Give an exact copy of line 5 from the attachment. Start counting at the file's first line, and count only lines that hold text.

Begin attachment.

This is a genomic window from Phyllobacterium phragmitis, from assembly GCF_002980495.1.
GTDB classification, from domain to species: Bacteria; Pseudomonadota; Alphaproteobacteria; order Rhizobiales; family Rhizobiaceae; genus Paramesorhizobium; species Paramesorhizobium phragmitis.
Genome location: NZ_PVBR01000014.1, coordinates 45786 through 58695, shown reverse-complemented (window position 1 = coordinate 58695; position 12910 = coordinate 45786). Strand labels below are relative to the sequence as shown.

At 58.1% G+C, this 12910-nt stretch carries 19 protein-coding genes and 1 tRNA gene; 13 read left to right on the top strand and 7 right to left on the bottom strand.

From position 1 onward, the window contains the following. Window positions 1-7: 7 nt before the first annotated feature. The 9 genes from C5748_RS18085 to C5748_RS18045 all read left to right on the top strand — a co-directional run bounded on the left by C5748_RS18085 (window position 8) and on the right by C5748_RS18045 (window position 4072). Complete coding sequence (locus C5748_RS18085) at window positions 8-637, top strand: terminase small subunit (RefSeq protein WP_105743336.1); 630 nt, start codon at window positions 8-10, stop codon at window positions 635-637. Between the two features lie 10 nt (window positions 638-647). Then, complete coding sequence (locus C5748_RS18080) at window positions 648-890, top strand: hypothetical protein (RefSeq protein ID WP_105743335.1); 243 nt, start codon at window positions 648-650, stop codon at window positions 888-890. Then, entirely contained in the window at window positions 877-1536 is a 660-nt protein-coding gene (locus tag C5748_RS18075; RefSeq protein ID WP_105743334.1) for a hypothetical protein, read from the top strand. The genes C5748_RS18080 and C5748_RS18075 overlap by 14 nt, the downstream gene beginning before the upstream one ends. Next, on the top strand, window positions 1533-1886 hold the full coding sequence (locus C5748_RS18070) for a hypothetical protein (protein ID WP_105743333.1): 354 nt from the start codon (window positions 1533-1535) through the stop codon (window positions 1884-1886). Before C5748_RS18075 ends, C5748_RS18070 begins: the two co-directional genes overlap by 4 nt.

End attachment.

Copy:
From position 1 onward, the window contains the following. Window positions 1-7: 7 nt before the first annotated feature. The 9 genes from C5748_RS18085 to C5748_RS18045 all read left to right on the top strand — a co-directional run bounded on the left by C5748_RS18085 (window position 8) and on the right by C5748_RS18045 (window position 4072). Complete coding sequence (locus C5748_RS18085) at window positions 8-637, top strand: terminase small subunit (RefSeq protein WP_105743336.1); 630 nt, start codon at window positions 8-10, stop codon at window positions 635-637. Between the two features lie 10 nt (window positions 638-647). Then, complete coding sequence (locus C5748_RS18080) at window positions 648-890, top strand: hypothetical protein (RefSeq protein ID WP_105743335.1); 243 nt, start codon at window positions 648-650, stop codon at window positions 888-890. Then, entirely contained in the window at window positions 877-1536 is a 660-nt protein-coding gene (locus tag C5748_RS18075; RefSeq protein ID WP_105743334.1) for a hypothetical protein, read from the top strand. The genes C5748_RS18080 and C5748_RS18075 overlap by 14 nt, the downstream gene beginning before the upstream one ends. Next, on the top strand, window positions 1533-1886 hold the full coding sequence (locus C5748_RS18070) for a hypothetical protein (protein ID WP_105743333.1): 354 nt from the start codon (window positions 1533-1535) through the stop codon (window positions 1884-1886). Before C5748_RS18075 ends, C5748_RS18070 begins: the two co-directional genes overlap by 4 nt.